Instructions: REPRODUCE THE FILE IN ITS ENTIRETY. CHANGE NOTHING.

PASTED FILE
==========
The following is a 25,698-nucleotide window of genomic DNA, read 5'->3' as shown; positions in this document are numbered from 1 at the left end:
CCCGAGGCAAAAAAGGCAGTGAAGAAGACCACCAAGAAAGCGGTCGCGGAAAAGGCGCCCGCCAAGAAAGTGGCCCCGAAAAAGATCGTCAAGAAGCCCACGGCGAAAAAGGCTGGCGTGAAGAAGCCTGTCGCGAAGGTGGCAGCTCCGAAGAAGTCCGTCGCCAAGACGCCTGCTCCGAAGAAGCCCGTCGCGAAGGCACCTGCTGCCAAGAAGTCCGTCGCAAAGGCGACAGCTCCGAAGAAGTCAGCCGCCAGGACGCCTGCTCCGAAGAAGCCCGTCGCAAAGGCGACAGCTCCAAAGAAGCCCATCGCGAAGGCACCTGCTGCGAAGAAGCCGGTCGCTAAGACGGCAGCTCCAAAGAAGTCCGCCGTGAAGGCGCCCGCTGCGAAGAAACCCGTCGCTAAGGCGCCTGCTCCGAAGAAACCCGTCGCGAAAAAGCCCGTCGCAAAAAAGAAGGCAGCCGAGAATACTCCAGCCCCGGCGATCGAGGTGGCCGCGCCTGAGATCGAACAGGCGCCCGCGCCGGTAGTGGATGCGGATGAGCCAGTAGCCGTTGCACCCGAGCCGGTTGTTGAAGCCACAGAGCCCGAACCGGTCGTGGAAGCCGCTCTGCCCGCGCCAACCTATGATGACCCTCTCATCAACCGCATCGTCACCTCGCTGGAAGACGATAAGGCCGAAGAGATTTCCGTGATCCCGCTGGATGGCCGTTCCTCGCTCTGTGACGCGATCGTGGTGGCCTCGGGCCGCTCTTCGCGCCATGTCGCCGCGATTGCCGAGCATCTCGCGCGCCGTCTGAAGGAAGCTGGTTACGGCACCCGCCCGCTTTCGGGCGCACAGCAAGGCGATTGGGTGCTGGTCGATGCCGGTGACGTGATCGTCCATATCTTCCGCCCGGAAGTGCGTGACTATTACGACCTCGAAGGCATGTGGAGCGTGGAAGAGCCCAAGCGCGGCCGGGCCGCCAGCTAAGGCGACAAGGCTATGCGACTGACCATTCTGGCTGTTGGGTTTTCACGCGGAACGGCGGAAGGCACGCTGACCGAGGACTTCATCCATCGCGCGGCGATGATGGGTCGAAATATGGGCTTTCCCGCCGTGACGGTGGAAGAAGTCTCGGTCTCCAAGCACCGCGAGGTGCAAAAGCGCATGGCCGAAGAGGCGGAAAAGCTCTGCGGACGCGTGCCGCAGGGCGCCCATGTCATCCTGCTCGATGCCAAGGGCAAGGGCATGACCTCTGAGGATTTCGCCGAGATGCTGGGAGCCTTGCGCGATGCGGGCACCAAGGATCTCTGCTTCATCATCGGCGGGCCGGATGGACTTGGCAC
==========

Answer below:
The following is a 25,698-nucleotide window of genomic DNA, read 5'->3' as shown; positions in this document are numbered from 1 at the left end:
CCCGAGGCAAAAAAGGCAGTGAAGAAGACCACCAAGAAAGCGGTCGCGGAAAAGGCGCCCGCCAAGAAAGTGGCCCCGAAAAAGATCGTCAAGAAGCCCACGGCGAAAAAGGCTGGCGTGAAGAAGCCTGTCGCGAAGGTGGCAGCTCCGAAGAAGTCCGTCGCCAAGACGCCTGCTCCGAAGAAGCCCGTCGCGAAGGCACCTGCTGCCAAGAAGTCCGTCGCAAAGGCGACAGCTCCGAAGAAGTCAGCCGCCAGGACGCCTGCTCCGAAGAAGCCCGTCGCAAAGGCGACAGCTCCAAAGAAGCCCATCGCGAAGGCACCTGCTGCGAAGAAGCCGGTCGCTAAGACGGCAGCTCCAAAGAAGTCCGCCGTGAAGGCGCCCGCTGCGAAGAAACCCGTCGCTAAGGCGCCTGCTCCGAAGAAACCCGTCGCGAAAAAGCCCGTCGCAAAAAAGAAGGCAGCCGAGAATACTCCAGCCCCGGCGATCGAGGTGGCCGCGCCTGAGATCGAACAGGCGCCCGCGCCGGTAGTGGATGCGGATGAGCCAGTAGCCGTTGCACCCGAGCCGGTTGTTGAAGCCACAGAGCCCGAACCGGTCGTGGAAGCCGCTCTGCCCGCGCCAACCTATGATGACCCTCTCATCAACCGCATCGTCACCTCGCTGGAAGACGATAAGGCCGAAGAGATTTCCGTGATCCCGCTGGATGGCCGTTCCTCGCTCTGTGACGCGATCGTGGTGGCCTCGGGCCGCTCTTCGCGCCATGTCGCCGCGATTGCCGAGCATCTCGCGCGCCGTCTGAAGGAAGCTGGTTACGGCACCCGCCCGCTTTCGGGCGCACAGCAAGGCGATTGGGTGCTGGTCGATGCCGGTGACGTGATCGTCCATATCTTCCGCCCGGAAGTGCGTGACTATTACGACCTCGAAGGCATGTGGAGCGTGGAAGAGCCCAAGCGCGGCCGGGCCGCCAGCTAAGGCGACAAGGCTATGCGACTGACCATTCTGGCTGTTGGGTTTTCACGCGGAACGGCGGAAGGCACGCTGACCGAGGACTTCATCCATCGCGCGGCGATGATGGGTCGAAATATGGGCTTTCCCGCCGTGACGGTGGAAGAAGTCTCGGTCTCCAAGCACCGCGAGGTGCAAAAGCGCATGGCCGAAGAGGCGGAAAAGCTCTGCGGACGCGTGCCGCAGGGCGCCCATGTCATCCTGCTCGATGCCAAGGGCAAGGGCATGACCTCTGAGGATTTCGCCGAGATGCTGGGAGCCTTGCGCGATGCGGGCACCAAGGATCTCTGCTTCATCATCGGCGGGCCGGATGGACTTGGCAC